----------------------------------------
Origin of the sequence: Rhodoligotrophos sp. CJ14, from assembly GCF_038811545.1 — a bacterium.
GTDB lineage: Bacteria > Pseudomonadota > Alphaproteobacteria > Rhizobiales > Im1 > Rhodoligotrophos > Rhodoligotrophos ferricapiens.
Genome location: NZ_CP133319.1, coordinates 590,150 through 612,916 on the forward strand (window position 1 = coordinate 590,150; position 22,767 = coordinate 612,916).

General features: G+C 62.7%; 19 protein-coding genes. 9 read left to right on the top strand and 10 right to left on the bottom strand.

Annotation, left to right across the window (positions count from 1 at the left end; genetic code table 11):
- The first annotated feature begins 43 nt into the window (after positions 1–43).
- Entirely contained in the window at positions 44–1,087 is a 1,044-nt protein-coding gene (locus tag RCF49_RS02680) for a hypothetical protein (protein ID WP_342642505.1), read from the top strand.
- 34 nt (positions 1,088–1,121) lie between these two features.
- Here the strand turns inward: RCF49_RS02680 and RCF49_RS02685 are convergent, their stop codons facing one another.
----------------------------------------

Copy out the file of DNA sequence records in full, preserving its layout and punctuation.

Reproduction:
Origin of the sequence: Rhodoligotrophos sp. CJ14, from assembly GCF_038811545.1 — a bacterium.
GTDB lineage: Bacteria > Pseudomonadota > Alphaproteobacteria > Rhizobiales > Im1 > Rhodoligotrophos > Rhodoligotrophos ferricapiens.
Genome location: NZ_CP133319.1, coordinates 590,150 through 612,916 on the forward strand (window position 1 = coordinate 590,150; position 22,767 = coordinate 612,916).

General features: G+C 62.7%; 19 protein-coding genes. 9 read left to right on the top strand and 10 right to left on the bottom strand.

Annotation, left to right across the window (positions count from 1 at the left end; genetic code table 11):
- The first annotated feature begins 43 nt into the window (after positions 1–43).
- Entirely contained in the window at positions 44–1,087 is a 1,044-nt protein-coding gene (locus tag RCF49_RS02680) for a hypothetical protein (protein ID WP_342642505.1), read from the top strand.
- 34 nt (positions 1,088–1,121) lie between these two features.
- Here the strand turns inward: RCF49_RS02680 and RCF49_RS02685 are convergent, their stop codons facing one another.